In Syria, Deadliest Chemical Weapons Possibly Used
Observed symptoms in Syria in line with nerve agent, say experts
By Kate Seamons, Newser Staff
Posted Aug 22, 2013 8:48 AM CDT
This citizen journalism image provided by the Local Committee of Arbeen which has been authenticated based on its contents and other AP reporting, shows Syrian citizens trying to identify dead bodies,...   (AP Photo/Local Committee of Arbeen)

(Newser) – Experts are inferring what they can from the reports and videos leaking out of Syria in the wake of a possible chemical weapons attack, and what they're saying isn't good. The Washington Post explains that there are seven types of chemical weapons, the deadliest of which are nerve agents—and that's the type that may have been used, per a senior fellow with the Federation of American Scientists. He describes their effects: "There's muscle twitching. Then, as the muscle twitching gets more and more spasmodic, mucus comes out of the nose and mouth and you basically go into convulsions on the ground. People don’t survive this."

  • Speaking to der Spiegel, two experts point to those very symptoms. One says visible "nasal secretions" are in line with what one would expect from exposure to "potent organophosphates." Another cited "the way their muscles cramp up, first in various parts of the body, then eventually the entire body starts twitching," saying it would be a tough symptom to convincingly fake. Another thing that would be tough to convincingly fake: child victims.
  • Meanwhile, the international community is taking these reports seriously, with 37 countries—including the US, UK, France, and Turkey—calling for the UN team that's already on the ground to be dispatched to the site in question (their hotel is reportedly just a 15-minute drive away). But the BBC isn't holding its breath: The UN team had been authorized to investigate just three locations in the country, and security correspondent Frank Gardner describes the chance that they'll be granted access—in time—as "slim." The "in time" part matters, because, as Gardner explains, the traces of the gas will within days likely dissipate to the point where the UN team wouldn't be able to make a conclusive determination.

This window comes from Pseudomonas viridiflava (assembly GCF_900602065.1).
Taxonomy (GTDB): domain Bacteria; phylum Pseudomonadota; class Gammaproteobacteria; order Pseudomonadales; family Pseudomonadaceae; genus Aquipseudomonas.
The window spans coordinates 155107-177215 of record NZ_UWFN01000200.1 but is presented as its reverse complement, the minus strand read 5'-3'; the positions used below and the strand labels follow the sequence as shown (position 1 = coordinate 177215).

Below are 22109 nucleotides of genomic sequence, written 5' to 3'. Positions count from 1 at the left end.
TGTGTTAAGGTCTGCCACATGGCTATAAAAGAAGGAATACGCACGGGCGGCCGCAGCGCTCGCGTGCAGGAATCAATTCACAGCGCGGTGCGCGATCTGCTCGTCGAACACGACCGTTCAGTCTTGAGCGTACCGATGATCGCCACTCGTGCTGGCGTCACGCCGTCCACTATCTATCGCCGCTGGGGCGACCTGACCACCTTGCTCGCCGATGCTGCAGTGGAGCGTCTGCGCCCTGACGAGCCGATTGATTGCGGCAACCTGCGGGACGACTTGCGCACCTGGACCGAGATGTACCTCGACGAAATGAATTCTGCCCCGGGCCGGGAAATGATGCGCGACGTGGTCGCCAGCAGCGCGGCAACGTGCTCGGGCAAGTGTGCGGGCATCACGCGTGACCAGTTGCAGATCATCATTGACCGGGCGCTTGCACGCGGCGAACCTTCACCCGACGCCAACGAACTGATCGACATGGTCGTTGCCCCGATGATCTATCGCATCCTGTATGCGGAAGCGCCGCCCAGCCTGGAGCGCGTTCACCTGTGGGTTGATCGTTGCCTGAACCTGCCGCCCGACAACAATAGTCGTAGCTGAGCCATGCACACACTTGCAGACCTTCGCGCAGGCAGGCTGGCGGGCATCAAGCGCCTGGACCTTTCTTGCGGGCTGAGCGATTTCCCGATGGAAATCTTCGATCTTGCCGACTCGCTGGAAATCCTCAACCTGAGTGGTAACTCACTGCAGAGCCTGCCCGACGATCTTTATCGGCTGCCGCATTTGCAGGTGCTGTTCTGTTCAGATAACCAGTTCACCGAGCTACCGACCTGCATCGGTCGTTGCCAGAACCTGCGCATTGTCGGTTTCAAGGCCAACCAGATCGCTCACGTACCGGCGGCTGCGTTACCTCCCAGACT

• France has been quite outspoken on the subject, and Foreign Minister Laurent Fabius today asserted "there would have to be reaction with force in Syria from the international community" if chemical weapons were indeed used. However, he specifically said ground troops wouldn't be used, and didn't offer any further thoughts, reports the New York Times.

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Aug 23, 2013 5:45 AM CDT
I hope we have erased our "red line" in the sand. We still have no dam business involving our money, and our citizens in a civil war where either side will use chemicals and there is no real solution.... Just look at it as a way of eliminating muslim vermin. and whats the difference from killing by gas or killing by getting blown to pieces.
Aug 23, 2013 4:58 AM CDT
" This, after all, is the area controlled by the opposition. So a further problem arises with the demands Syrian government permit experts to visit the scene. Syrian government does not control the scene of the crime, if this crime is being committed. It is up to the rebels. Yet we see no attempt to press the rebels to cooperate. So in fact, it seems to be primarily to embarrass the Syrian government, to say, “Why don’t you let the experts go to the scene?” where the fact is they don’t control the scene and therefore could not guarantee their security or even possibly enable them to enter the area where these attacks are supposed to have taken place.” Does the Haig/Hollande/Obama Cerberus dog consider that this rebel use of chemical weapons, and the dramatisation of its effects, will succeed where the previous ones failed?
Aug 23, 2013 4:05 AM CDT
it'll be interesting to see what Obama does now. remember that "red line" he spoke of? the time is now for him to make a decision. or will he back-pedal??